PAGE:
1980 was a transitional year. Musically, disco was dead and it was prior to the synth-pop, MTV explosion that happened the following year. The backlash against disco was strong.
It was a diverse mixture of songs that dominated Top 40 radio during 1980. Yacht Rock, adult contemporary power ballads, country crossovers and traditional classic rock ruled the airways.
Songs from films were also popular on the radio in 1980. Music from “Urban Cowboy” and “Xanadu” were on the hot rotations of many Top 40 outlets.
Adult Oriented Rock (AOR) FM radio stations flourished during this year, taking away listeners from Top 40 formatted stations. AOR FM radio in 1980 tended to have less talk than Top 40 stations and played mostly what is now considered, “Classic Rock.”
As many folks gravitated towards AOR radio, the classic rock genre of music flourished. AOR was different from traditional Top 40 radio: These new AOR FM stations played multiple, deep cut album selections, instead of just hit singles.
If I had been programming an AOR radio station during 1980, here are the ten albums that I would have featured on my station’s hot rotation. There are no rankings with my list.
The River. Bruce Springsteen
Zenyatta Mondatta—The Police
Double Fantasy—John Lennon & Yoko Ono
Glass Houses—Billy Joel
Back in Back—AC/DC
Remain in Light—Talking Heads
Hi Infidelity—RRO Speedwagon
Making Movies—Dire Straits
Other areas of transition for music during 1980:
- Eagles broke up for the first time as band members could not stand, tolerate or co-exist with each other after completing their summer touring schedule.
- Led Zeppelin disbanded after Member John Bonham was found dead in September
- Elton John played to a crowd of 400,000 people with a free concert in New York’s Central park.
- John Lennon was assassinated in New York on December 8th.
- Sony Walkman was introduced as a new portable way listening to music.
- Cross genres of artists working together to create hit songs: Barry Gibb with Barbara Streisand and Lionel Ritchie with Kenny Rogers
Changes also happened in my personal life during 1980. I graduated from James Madison University (JMU) in Harrisonburg, Virginia and located back to my Roanoke, Virginia home in May. I have fond memories of my time attending JMU and working at radio station WMRA.
While I was a student at JMU from 1978 through 1980, I was employed by WMRA Harrisonburg, a Public Radio station serving the Shenandoah Valley. As a college student, I always scheduled my JMU classes not to interfere with my various shifts at the radio station.
During my senior year at JMU, I was the producer and radio host for the program called “Country Afternoon.” This daily Monday through Friday mid afternoon show featured bluegrass, folk and old-time country music. Below is an aircheck of me hosting Country Afternoon on 3/31/80.
Another program that I hosted on a regular basis was an album rock show called “After Hours.”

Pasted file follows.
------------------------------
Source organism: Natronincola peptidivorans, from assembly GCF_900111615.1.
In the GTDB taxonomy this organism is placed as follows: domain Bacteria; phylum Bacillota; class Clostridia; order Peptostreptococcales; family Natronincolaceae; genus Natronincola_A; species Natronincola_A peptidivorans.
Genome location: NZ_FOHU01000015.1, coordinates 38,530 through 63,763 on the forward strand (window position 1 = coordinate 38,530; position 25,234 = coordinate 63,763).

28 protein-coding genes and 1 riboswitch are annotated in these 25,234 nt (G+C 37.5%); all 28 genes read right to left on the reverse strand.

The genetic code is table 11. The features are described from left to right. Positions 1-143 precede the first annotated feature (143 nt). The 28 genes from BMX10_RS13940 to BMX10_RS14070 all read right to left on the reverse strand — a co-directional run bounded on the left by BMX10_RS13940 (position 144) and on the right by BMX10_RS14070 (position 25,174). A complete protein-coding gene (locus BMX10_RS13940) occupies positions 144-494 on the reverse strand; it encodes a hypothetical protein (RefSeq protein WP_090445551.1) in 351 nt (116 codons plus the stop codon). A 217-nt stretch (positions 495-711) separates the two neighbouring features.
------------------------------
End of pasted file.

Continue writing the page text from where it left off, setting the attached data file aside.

This AOR broadcast happened Monday through Friday between 10:00 PM and 2:00 AM. I also have an aircheck of when I hosted After Hours on 4/1/80 below.
Since I started my radio career at legendary Top 40 WROV 1240 AM Roanoke in 1974, I always have been drawn listening to any radio station that featured the Top 40 format.
My time in Harrisonburg gave me an opportunity to hear various Top 40 stations on any given day. The local Top 40 station that most JMU students listened to was WQPO 101.7 FM in Harrisonburg, I didn’t care for that station as it was automated with no live DJs. I preferred tuning in WWWV 97.5 FM in Charlottesville as they were an AOR formatted station.
To get my fix of Top 40 radio while I was a student at JMU, I would listen to stations out of Richmond, Roanoke and the Washington DC radio markets. Picking up these stations tended to be hit or miss, depending on the weather conditions. Cloudy days seemed to be the best opportunity hearing these signals coming in strong at my Harrisonburg home.
These are the Top 40 radio signals that I could pick up on a regular basis in Harrisonburg during 1980:
- K92 FM 92.3 Roanoke
- Q99 FM 99.1 Roanoke
- Q94 FM 94.5 Richmond
- WPGC 95.5 FM Washington DC Market
- Q107 107.3 FM Washington DC Market
Between Christmas and New Year’s Eve 1980, I remember listing to Roanoke Top 40 stations K92 and WROV on my new Sony Boom Box, as they played the biggest hits during that year. What were the most popular singles of 1980? Here are the Top 10 Songs on the 1980 Year-end Top 100 Songs according to Billboard:
- Call Me—Blondie
- Another Brick in the Wall, Part II—Pink Floyd
- Magic—Olivia Newton John
- Rock With You—Michael Jackson
- Do That To Me One More Time—Captain & Tennille
- Crazy Little Thing Called Love—Queen
- Coming Up—Paul McCartney
- Funkytown Lipps Inc
- It’s Still Rock and Roll To Me—Billy Joel
- The Rose—Bette Midler
For the rest of this message, I will be counting down my Top 20 singles from 1980. If a song didn’t make the Billboard Year-End Hot 100 singles chart of 1980, then I didn’t consider listing that song on my Top 20 countdown.